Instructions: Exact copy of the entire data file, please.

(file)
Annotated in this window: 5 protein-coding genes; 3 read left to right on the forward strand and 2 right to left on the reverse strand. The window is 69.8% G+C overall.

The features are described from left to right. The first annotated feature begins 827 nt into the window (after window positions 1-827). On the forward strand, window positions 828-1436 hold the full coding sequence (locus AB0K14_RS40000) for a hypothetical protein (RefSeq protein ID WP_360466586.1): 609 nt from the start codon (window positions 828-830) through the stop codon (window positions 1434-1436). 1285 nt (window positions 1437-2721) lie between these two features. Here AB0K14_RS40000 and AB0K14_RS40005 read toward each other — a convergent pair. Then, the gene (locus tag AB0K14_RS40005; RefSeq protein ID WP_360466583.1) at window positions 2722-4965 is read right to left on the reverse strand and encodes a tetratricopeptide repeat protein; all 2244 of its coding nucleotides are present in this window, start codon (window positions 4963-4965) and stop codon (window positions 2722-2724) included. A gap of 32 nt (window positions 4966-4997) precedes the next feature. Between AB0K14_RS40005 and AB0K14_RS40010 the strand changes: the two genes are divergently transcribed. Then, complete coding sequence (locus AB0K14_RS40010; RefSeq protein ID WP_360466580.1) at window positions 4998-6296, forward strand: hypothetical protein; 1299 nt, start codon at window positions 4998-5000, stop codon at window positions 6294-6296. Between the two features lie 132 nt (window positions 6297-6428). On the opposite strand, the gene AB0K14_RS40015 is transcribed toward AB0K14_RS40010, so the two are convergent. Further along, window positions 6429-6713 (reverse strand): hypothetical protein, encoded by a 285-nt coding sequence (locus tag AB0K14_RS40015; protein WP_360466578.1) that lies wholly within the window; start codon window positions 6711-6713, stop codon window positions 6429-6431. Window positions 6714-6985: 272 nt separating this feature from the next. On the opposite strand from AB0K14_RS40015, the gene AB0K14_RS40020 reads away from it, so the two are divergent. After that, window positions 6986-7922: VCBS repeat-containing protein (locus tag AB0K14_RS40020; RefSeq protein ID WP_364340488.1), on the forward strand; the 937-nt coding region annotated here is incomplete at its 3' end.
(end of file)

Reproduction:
Annotated in this window: 5 protein-coding genes; 3 read left to right on the forward strand and 2 right to left on the reverse strand. The window is 69.8% G+C overall.

The features are described from left to right. The first annotated feature begins 827 nt into the window (after window positions 1-827). On the forward strand, window positions 828-1436 hold the full coding sequence (locus AB0K14_RS40000) for a hypothetical protein (RefSeq protein ID WP_360466586.1): 609 nt from the start codon (window positions 828-830) through the stop codon (window positions 1434-1436). 1285 nt (window positions 1437-2721) lie between these two features. Here AB0K14_RS40000 and AB0K14_RS40005 read toward each other — a convergent pair. Then, the gene (locus tag AB0K14_RS40005; RefSeq protein ID WP_360466583.1) at window positions 2722-4965 is read right to left on the reverse strand and encodes a tetratricopeptide repeat protein; all 2244 of its coding nucleotides are present in this window, start codon (window positions 4963-4965) and stop codon (window positions 2722-2724) included. A gap of 32 nt (window positions 4966-4997) precedes the next feature. Between AB0K14_RS40005 and AB0K14_RS40010 the strand changes: the two genes are divergently transcribed. Then, complete coding sequence (locus AB0K14_RS40010; RefSeq protein ID WP_360466580.1) at window positions 4998-6296, forward strand: hypothetical protein; 1299 nt, start codon at window positions 4998-5000, stop codon at window positions 6294-6296. Between the two features lie 132 nt (window positions 6297-6428). On the opposite strand, the gene AB0K14_RS40015 is transcribed toward AB0K14_RS40010, so the two are convergent. Further along, window positions 6429-6713 (reverse strand): hypothetical protein, encoded by a 285-nt coding sequence (locus tag AB0K14_RS40015; protein WP_360466578.1) that lies wholly within the window; start codon window positions 6711-6713, stop codon window positions 6429-6431. Window positions 6714-6985: 272 nt separating this feature from the next. On the opposite strand from AB0K14_RS40015, the gene AB0K14_RS40020 reads away from it, so the two are divergent. After that, window positions 6986-7922: VCBS repeat-containing protein (locus tag AB0K14_RS40020; RefSeq protein ID WP_364340488.1), on the forward strand; the 937-nt coding region annotated here is incomplete at its 3' end.